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Time-motion analysis and physiological data of elite under- 19 Basketball players during competition
  1. Nidhal Ben abdelkrim (nidhal.abdelkrim{at}
  1. Department of Physical Activity and Sports, University La Manouba, ISSEP, Ksar-Saïd, Tunis, Tunisia., Tunisia
    1. Saloua El Fazaa (salouaelfazaa{at}
    1. Department of Animal Physiology, University of EL Manar, Faculty of Sciences, Tunis, Tunisia., Tunisia
      1. Jalila El Ati (jalila.elati{at}
      1. Department of Study and Planing, National Institute of Nutrition, Tunis, Tunisia, Tunisia


        Objective: To assess the physical demands of men's basketball following the changes in rules of May 2000 by investigating activity patterns, heart rate (HR) and blood lactate concentration of 38 elite under-19 basketball players during six matches.

        Methods: Computerized time-motion analyses were performed during each match on three players of various positions (n=18). Heart rate was recorded continuously (n=38) using sport tester S610TM heart rate monitors. Blood samples (n=114) were drawn from the antecubital vein before the start of the matches, at halftime and at fulltime for lactate determinations.

        Results: Players spent (mean ± SD) 8.8 ± 1%, 5.3 ± 0.8% and 2.1 ± 0.3% of live time in high “specific movements”, sprinting and jumping, respectively, while 29,9 ± 2% was spent standing still and walking. Centres spent significantly lower live time competing in high- intensity activities than guards (14.7 ± 1 % vs. 17.1 ± 1.2 %; P < 0.01) and forwards (16.6 ± 0.8 %; P < 0.05). A correlation was found between maximal oxygen uptake (VO2max) and the duration of intense movements. The percent time spent in high-intensity activity by the different positional groups decreased considerably in the second and fourth quarters compared to that in the first and third quarters, respectively. The mean match HR was 171 ± 4 beats.min-1 (91 ± 2% HR max), with a significant difference between guards and centres (174 ± 3 beats.min-1 vs. 169 ± 3 beats.min-1; P < 0.01). HR decreased significantly in the fourth quarter for all positional groups. Mean plasma lactate was 5.49 ± 1.24 mmol.L-1, with concentrations at halftime (6.05 ± 1.27 mmol.L-1) being significantly (P< 0.001) higher than those at fulltime (4.94 ± 1.46 mmol.L-1, respectively). The mean plasma lactate for centres was lower than that for guards at the end of the match (4.25 ± 1.54 mmol.L-1 vs. 5.92 ± 1.16 mmol.L-1).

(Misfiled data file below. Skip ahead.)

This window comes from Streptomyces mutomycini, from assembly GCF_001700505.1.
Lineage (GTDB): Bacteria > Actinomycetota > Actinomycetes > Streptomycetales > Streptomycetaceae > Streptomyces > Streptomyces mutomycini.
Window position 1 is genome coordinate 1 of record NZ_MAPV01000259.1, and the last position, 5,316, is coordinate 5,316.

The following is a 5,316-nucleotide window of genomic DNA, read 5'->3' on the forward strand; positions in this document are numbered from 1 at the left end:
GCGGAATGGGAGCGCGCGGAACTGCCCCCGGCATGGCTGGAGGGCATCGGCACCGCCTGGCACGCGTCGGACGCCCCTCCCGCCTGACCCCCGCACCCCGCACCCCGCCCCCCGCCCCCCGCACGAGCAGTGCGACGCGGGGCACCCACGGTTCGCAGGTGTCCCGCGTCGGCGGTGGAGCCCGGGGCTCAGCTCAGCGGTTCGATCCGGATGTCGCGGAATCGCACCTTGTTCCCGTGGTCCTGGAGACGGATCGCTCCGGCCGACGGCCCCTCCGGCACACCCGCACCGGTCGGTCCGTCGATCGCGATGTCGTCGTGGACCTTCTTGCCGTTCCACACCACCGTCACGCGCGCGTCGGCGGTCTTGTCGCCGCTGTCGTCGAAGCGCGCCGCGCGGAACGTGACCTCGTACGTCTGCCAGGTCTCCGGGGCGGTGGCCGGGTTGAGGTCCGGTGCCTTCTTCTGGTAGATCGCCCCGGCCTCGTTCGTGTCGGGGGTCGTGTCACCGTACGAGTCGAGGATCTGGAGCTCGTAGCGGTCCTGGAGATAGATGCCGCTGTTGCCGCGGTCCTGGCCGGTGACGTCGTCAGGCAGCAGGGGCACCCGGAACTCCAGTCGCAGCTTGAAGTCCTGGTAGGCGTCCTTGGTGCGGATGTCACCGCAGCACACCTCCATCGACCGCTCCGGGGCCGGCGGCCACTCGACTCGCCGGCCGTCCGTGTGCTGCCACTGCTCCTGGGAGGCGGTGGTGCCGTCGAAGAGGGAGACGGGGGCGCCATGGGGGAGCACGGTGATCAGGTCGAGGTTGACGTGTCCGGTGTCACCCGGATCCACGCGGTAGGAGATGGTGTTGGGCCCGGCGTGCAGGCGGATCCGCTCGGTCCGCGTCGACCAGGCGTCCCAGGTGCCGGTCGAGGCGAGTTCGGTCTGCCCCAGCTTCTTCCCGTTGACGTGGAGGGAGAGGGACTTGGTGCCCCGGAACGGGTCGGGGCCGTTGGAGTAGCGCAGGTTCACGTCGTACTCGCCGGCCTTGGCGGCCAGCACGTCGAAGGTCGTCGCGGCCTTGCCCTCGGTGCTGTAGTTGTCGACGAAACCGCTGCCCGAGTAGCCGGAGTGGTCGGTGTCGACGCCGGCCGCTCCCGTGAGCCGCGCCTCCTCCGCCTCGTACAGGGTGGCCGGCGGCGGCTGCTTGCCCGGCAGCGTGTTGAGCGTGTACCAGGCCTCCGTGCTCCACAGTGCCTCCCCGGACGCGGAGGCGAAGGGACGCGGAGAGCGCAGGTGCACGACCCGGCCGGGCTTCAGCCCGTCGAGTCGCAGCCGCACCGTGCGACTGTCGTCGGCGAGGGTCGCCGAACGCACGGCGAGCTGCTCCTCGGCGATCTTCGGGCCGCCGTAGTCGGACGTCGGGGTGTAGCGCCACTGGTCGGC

Conclusion: The changes to the rules of basketball have slightly increased the cardiac and metabolic efforts involved during competition. The game intensity may differ according to playing position, being greatest in guards. Training programs should reflect these demands placed on players during competitive match- play.

        • activity patterns
        • basketball competition
        • heart rate
        • plasma lactate
        • playing position

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